Ryan Coogler’s Black Panther is the film that will change everything. When you see it, you know that from here on in, everything will be different. Whilst a Marvel story through and through, fitting perfectly into the MCU post-Captain America: Civil War, Black Panther stands alone as a masterpiece of filmmaking.
With Afro-futurism at its core, and tackling racism, slavery and colonialism head on, it offers a refreshing new take on the stereotypical white-centric Hollywood sci-fi canon, replacing it with a never-before-seen Afro-centric utopia. It’s glorious, beautiful, and a feast for the eyes and heart. After the death of his father, King T’Challa (Chadwick Boseman) returns home to Wakanda, the secretive, technologically advanced African nation, to serve as his country’s new leader. But T’Challa soon finds that factions within his own country challenge him for the throne.
When two foes (Michael B. Jordan as Erik “Killmonger” Stevens, and Andy Serkis, as Ulysses Klaue) conspire to destroy Wakanda, T’Challa must take his hero form as Black Panther to prevent a world war. He teams up with C.I.A. agent Everett K. Ross (Martin Freeman), his ex-lover, spy Nakia (Lupita Nyong’o), and the Dora Milaje, Wakanda’s all-female special forces, led by General Okoye (Danai Gurira) to protect both his country, and the Black Panther ancient legacy.
There’s so much to enjoy in Black Panther’s stellar cast: it’s full of wonderful performances. Boseman’s powerful presence demands instant acknowledgement; alongside incredible action sequences as Black Panther, his T’Challa oozes charisma, balanced by a restrained, dignified power. T’Challa seems almost Shakespearean; Boseman offers up a rich, captivating depth to the character.
Nyong’o brings a measured calm to Nakia, a warrior in her own right. Early on we see her fighting to free a group of women seemingly captured by Boko-Haram type militants; in a rejection of the usual love-interest-centred-around-a-man trope, Nakia’s focus is outside both T’Challa and Wakanda. Okoye, T’Challa’s right-hand woman, is also a force to behold. Not only is she clearly the best fighter in the kingdom, and the protector of the crown, she’s smart and brilliant. Played with loyal stoicism, Okoye offers some funny, yet poignant, lines.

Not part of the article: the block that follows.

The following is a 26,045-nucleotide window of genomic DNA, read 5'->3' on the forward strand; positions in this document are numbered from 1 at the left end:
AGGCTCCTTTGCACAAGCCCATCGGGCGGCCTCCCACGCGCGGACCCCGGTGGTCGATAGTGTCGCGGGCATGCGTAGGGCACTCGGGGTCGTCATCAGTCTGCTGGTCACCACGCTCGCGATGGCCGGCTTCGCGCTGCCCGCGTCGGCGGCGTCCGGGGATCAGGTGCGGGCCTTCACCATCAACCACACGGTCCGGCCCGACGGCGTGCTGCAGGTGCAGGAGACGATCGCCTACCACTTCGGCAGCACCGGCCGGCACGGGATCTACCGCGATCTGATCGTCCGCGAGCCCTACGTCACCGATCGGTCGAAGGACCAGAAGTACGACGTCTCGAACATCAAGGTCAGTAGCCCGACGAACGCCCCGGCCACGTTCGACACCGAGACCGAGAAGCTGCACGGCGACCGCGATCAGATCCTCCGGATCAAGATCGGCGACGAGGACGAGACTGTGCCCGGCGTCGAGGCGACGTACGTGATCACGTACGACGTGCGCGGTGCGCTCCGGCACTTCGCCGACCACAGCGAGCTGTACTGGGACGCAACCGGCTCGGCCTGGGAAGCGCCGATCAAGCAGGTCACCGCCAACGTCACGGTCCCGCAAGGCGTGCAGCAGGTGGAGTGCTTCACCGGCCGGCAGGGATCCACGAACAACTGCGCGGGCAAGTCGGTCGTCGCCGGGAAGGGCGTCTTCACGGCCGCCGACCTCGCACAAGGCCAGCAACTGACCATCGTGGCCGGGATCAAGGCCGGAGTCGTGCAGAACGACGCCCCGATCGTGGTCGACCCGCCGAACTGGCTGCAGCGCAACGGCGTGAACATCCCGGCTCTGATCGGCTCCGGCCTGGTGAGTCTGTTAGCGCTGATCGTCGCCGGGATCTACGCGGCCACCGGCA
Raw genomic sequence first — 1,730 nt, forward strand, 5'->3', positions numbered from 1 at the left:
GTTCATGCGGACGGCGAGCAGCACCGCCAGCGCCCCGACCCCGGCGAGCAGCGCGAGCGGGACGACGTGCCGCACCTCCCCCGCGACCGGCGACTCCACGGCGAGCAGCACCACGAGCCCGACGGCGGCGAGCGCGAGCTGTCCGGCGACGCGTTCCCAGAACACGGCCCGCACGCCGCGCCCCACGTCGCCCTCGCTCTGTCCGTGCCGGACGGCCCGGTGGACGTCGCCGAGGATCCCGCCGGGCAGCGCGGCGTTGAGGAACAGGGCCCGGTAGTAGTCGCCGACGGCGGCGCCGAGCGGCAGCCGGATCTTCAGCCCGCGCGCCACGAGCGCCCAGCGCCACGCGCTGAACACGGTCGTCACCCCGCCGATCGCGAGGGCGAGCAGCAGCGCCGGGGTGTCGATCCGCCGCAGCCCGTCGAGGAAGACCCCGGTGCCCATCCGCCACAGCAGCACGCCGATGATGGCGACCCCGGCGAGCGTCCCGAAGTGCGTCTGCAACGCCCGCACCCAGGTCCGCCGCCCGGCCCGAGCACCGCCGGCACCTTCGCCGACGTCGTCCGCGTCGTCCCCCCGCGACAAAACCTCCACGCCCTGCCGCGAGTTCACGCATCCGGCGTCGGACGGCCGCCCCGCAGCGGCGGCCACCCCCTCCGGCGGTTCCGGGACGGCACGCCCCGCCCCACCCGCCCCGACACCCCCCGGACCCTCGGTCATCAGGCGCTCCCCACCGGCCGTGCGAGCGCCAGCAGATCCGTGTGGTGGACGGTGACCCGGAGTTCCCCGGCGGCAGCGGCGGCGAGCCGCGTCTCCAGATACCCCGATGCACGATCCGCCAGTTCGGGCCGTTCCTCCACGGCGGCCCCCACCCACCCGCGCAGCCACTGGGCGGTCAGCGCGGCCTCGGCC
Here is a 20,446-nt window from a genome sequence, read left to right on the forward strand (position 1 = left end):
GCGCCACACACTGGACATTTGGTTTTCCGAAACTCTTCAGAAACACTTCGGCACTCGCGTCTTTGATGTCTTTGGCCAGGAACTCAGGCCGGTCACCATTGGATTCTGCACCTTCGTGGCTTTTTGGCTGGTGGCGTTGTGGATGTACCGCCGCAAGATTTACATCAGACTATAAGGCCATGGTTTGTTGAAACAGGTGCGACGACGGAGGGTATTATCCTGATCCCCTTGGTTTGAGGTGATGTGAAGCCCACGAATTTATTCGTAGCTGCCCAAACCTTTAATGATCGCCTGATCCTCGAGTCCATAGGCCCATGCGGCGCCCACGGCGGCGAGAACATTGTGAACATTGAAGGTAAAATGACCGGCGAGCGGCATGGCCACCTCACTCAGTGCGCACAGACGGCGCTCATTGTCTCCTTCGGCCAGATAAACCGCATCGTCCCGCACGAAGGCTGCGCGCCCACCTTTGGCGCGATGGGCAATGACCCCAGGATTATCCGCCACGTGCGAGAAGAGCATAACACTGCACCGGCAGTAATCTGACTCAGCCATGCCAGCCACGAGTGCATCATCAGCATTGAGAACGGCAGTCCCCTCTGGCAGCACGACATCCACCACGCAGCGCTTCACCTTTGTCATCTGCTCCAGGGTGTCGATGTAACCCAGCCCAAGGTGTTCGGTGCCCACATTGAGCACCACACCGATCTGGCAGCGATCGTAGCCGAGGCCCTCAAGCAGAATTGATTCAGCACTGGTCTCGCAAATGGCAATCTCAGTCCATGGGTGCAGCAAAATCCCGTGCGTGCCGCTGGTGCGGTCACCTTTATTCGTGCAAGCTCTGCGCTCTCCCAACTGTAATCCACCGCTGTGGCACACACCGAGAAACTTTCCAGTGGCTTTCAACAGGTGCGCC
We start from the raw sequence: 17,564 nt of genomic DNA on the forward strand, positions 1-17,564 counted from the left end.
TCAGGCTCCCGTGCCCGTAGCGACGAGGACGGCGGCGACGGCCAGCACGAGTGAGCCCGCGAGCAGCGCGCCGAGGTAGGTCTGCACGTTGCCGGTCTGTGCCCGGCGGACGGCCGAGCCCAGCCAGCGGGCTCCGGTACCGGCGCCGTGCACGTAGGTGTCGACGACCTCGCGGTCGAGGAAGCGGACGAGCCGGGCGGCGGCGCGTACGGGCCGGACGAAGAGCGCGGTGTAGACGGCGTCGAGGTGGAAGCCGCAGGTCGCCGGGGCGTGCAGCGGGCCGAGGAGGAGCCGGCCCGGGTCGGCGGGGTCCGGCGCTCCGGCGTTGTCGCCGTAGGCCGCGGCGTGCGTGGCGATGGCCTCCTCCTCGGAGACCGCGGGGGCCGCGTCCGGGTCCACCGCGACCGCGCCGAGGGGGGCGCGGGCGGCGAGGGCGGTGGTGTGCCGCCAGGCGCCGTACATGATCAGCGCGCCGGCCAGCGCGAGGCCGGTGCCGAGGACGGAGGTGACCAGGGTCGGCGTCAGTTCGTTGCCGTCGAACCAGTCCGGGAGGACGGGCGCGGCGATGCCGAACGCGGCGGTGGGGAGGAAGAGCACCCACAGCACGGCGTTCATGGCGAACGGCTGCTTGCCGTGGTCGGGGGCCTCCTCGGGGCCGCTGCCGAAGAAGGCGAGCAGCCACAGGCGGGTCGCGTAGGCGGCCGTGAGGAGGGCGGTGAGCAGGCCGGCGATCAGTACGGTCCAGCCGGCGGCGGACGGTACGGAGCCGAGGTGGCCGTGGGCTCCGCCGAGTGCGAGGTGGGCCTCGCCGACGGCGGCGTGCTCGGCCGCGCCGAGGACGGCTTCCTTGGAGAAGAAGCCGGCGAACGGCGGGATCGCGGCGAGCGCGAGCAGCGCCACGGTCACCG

When going undercover outside of Wakanda, she remarks that the wig she’s been forced to put on “is a disgrace” and dispenses with it the first moment she gets, ripping it off and using it to distract an enemy she’s fighting. This isn’t a throwaway (pun not intended) scene: it’s noteworthy that Camille Friend, the Head Hairdresser, made all the actors grow their hair natural for the film: hair styles, like many other aspects of the film, are about paying dues to ancestry, history, and authenticity, and showing the audience that pride in those things is empowering.
This is celebrated even more fully in the Oscar-worthy costumes in Black Panther. The five tribes of Wakanda are each represented with a unique aesthetic, clothed in the most incredible outfits. Costume Designer Ruth E. Carter’s gorgeous creations were inspired by a blend of ancient African tribes and Afropunk, and beautifully compliment Rachel Morrison’s rich cinematography, as well as Hannah Beachler’s lush production design. It’s a rich visual treat and every scene is filled with colour that tells a story.
It’s noticeable how many women are in leading crew roles on this film (I also spotted a female 1st assistant director and 2nd assistant director in the credits). This shouldn’t necessarily be relevant to a review of the finished product, but it is so unusual, particularly for such a huge Hollywood production, that it is worthy of note.
Women are also at the forefront of the action onscreen as well as off: they are the army and the warriors; even the futuristic military and medical tech using the rare metal Vibranium is designed by Shuri, T’Challa’s sister (played by Letitia Wright). No women have second place in this film: they lead the battles. They aren’t tokenistic “strong female characters”: they are just characters. How they should be. Strong, and brave, and funny, and smart, and conflicted, as all people are. Can all female roles be like this from now on, please?
This is a film for everybody, Marvel fan or not, but kids especially will be rewarded by it. In one of the final scenes, a young American boy playing basketball sees T’Challa and his spaceship. “Who ARE you?” he asks T’Challa, and we see the awe and wonder on his face, as if he was looking at a future version of himself. Black Panther is the dream for all these kids of the future: it will enrich their hearts and open their minds.
Ryan Coogler’s Black Panther is available now on IMAX screens nationwide. imax.com/movies/black-panther
Zoe Margolis | @girlonetrack